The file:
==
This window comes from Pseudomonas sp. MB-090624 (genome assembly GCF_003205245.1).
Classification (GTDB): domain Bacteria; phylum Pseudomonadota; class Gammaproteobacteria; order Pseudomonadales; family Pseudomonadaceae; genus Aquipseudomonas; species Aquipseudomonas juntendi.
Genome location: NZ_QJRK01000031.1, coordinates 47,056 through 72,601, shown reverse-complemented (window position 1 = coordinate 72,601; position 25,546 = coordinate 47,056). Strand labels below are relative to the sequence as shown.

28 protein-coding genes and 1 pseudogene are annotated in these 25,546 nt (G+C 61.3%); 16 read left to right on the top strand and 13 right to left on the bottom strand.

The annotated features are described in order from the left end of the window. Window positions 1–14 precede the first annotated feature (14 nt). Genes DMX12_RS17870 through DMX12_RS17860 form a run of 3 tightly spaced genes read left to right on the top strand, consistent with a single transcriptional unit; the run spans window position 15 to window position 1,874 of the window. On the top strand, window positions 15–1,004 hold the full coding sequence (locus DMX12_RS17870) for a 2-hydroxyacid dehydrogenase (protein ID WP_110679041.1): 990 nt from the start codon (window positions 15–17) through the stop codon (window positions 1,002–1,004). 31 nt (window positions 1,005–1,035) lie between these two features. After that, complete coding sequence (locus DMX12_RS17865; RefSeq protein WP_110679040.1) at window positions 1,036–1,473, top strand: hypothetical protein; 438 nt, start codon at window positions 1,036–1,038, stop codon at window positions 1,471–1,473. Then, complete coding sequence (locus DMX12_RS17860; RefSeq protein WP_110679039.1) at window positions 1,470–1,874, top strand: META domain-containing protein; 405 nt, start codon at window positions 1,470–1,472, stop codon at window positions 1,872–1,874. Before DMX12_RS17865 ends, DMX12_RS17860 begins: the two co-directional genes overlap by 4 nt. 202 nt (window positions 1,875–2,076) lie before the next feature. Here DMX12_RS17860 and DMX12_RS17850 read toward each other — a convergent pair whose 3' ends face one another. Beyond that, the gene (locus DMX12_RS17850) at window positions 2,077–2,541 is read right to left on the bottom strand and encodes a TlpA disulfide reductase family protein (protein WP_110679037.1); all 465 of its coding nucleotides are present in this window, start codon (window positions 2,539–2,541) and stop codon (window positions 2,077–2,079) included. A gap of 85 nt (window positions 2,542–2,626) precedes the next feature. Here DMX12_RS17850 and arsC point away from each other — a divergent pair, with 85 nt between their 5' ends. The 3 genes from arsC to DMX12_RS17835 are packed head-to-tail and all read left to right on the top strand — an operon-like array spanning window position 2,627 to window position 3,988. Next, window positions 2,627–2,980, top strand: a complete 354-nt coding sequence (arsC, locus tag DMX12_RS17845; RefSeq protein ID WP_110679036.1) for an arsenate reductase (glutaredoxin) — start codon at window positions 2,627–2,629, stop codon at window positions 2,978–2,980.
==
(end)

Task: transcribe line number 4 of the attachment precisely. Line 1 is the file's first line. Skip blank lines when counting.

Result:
28 protein-coding genes and 1 pseudogene are annotated in these 25,546 nt (G+C 61.3%); 16 read left to right on the top strand and 13 right to left on the bottom strand.